Do you find it difficult seeing while driving at night or reading in a dimly lit room?
You most likely have nyctalopia, also known as night blindness.
Night blindness is the reduced ability to see at night or in dimly lit environments. The outer edges of the eye’s retina contain rod cells that are responsible for night vision and detecting movement. When these rod cells are damaged, it becomes difficult to see at night.
Schedule an appointment with an eye doctor near you who can diagnose and manage your eye condition.
SEE RELATED: What Causes Night Blindness?
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What Are Symptoms of Night Blindness?
The main symptom of night blindness is difficulty adapting to or seeing in dark environments.
For example, walking into a dark movie theater can be challenging for a person with night blindness, because it may take longer for their eyes to adjust to the darkened theater.
Patients with night blindness often have difficulty driving at night. Road signs may look blurred, and it may be difficult to see pedestrians on the road or sidewalk. They may also squint while driving at night to improve their vision.
Individuals with night blindness may also have reduced contrast sensitivity, which means it’s harder to tell the difference between two adjacent objects of the same or similar color.
What Causes Night Blindness?
Night blindness isn’t a standalone condition. Rather it’s a possible symptom of several conditions, including:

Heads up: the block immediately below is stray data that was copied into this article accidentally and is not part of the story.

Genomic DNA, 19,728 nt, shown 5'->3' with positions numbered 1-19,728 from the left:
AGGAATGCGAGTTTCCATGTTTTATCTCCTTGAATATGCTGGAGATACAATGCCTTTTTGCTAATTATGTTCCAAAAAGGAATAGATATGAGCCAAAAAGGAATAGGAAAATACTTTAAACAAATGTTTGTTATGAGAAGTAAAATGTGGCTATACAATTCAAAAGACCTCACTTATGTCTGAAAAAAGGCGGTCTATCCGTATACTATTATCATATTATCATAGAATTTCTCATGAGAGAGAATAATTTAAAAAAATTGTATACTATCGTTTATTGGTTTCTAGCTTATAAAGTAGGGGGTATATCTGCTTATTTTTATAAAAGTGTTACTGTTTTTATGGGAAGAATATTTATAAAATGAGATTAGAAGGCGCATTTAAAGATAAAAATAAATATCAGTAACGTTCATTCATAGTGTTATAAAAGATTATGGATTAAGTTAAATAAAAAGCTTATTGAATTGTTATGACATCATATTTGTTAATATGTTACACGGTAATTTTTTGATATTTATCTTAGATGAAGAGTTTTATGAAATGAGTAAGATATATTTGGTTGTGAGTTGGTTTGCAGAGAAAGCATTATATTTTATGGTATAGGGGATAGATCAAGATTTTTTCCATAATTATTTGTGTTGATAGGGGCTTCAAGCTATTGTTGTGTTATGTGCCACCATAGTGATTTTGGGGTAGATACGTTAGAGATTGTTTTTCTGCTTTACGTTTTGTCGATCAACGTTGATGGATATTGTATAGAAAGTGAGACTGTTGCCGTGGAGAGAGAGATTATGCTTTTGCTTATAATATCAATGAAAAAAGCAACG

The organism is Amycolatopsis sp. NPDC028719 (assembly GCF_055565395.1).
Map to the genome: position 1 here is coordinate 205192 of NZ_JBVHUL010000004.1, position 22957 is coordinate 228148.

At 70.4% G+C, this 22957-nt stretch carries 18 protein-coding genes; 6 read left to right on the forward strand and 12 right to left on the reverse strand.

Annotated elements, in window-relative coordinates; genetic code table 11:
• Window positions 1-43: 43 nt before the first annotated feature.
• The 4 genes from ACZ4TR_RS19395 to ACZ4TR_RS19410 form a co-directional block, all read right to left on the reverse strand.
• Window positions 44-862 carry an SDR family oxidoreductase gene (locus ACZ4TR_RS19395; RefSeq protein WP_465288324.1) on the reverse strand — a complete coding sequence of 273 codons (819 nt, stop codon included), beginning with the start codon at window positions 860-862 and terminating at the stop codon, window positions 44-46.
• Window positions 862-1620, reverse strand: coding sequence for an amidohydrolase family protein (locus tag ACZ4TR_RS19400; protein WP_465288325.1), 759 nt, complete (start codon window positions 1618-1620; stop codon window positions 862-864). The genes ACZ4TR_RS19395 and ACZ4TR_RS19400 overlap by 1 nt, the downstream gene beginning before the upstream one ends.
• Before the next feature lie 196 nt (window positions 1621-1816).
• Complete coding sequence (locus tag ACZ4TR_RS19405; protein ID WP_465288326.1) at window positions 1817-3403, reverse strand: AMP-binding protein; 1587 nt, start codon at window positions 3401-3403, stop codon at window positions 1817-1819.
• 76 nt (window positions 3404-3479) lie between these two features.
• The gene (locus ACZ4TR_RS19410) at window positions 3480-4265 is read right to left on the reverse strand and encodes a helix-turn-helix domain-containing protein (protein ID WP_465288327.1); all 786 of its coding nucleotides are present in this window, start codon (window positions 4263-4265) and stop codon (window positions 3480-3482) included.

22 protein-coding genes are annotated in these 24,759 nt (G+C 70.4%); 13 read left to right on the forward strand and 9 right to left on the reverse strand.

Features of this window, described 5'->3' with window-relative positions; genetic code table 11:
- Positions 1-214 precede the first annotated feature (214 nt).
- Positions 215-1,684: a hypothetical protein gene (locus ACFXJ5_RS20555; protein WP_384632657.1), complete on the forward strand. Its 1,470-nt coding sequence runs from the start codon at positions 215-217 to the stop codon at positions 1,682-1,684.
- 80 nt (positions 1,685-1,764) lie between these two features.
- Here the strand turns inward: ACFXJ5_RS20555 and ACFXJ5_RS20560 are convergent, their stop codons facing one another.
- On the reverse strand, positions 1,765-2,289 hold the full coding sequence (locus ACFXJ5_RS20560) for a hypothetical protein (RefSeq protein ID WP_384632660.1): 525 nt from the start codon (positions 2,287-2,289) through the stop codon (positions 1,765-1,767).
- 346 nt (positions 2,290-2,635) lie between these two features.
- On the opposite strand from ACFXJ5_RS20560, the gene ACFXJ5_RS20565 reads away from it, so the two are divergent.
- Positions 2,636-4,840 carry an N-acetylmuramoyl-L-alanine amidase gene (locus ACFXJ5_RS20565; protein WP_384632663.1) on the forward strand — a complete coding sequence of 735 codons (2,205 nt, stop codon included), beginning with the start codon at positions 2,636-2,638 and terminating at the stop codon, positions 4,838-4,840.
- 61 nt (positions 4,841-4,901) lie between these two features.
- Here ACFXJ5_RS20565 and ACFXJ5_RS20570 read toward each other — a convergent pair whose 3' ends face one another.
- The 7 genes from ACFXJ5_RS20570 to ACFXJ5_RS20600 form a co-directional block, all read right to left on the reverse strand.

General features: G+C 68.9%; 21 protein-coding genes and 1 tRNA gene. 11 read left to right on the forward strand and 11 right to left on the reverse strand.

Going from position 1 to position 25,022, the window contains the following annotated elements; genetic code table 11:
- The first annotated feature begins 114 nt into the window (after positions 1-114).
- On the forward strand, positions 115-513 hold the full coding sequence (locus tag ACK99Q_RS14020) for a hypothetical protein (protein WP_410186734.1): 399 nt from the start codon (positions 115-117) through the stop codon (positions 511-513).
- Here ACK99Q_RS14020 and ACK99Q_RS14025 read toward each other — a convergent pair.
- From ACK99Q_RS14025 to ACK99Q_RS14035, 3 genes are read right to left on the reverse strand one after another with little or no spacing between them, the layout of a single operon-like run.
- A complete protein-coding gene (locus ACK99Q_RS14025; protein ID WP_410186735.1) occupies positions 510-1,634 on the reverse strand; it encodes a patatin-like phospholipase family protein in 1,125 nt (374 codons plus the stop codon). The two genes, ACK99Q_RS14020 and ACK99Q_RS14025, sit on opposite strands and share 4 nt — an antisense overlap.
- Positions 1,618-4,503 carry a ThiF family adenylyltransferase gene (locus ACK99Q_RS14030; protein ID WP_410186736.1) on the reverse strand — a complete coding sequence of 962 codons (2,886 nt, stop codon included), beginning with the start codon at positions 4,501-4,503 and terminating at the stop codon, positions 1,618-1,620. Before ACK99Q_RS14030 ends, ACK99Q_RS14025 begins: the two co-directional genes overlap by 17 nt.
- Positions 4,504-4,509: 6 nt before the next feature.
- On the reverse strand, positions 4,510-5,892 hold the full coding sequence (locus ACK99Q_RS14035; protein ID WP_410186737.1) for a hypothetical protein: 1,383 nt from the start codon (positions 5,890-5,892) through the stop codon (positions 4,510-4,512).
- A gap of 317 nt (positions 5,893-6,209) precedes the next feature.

- Myopia (nearsightedness) – objects in the distance appear blurred; people with myopia often experience some degree of night blindness, especially when driving.
- Cataracts – the clouding of the lens that can make vision dim and increase glare and light distortion.
- Glaucoma – increased pressure inside the eye can damage the optic nerve and retina.
- Vitamin A deficiency – vitamin A or retinol is found in greens, eggs, liver, orange vegetables, eggs and butter. Retinitis pigmentosa – a genetic disease that changes the way the retina responds to light.
- Usher syndrome – causes night-blindness and a loss of peripheral (side) vision through the progressive degeneration of cells in the retina.
- Keratoconus – when the outer layer of the eye, the cornea, thins and becomes deformed.
- Diabetes – high blood sugar can damage the blood vessels of the eye and retina, a condition called diabetic retinopathy.
To learn which condition is causing your night blindness, schedule a comprehensive eye exam with an eye doctor near you who will pinpoint the underlying problem.
How is night blindness treated?
Depending on the source, there are several different ways to treat a patient’s night blindness.
If it’s myopia, a change in lens prescription may do the trick.
If cataracts are found, cataract surgery may be the solution.
For those with a Vitamin A deficiency, supplemental Vitamin A may be prescribed to support eye health.
If you have night blindness, an eye doctor can help by finding the root cause of the problem, and suggest the most appropriate treatment to relieve your symptoms.
LEARN MORE: Guide to Eye Conditions
If you or a loved one experiences symptoms of night blindness, schedule a comprehensive eye exam with an eye doctor near you.
What Causes Night Blindness? »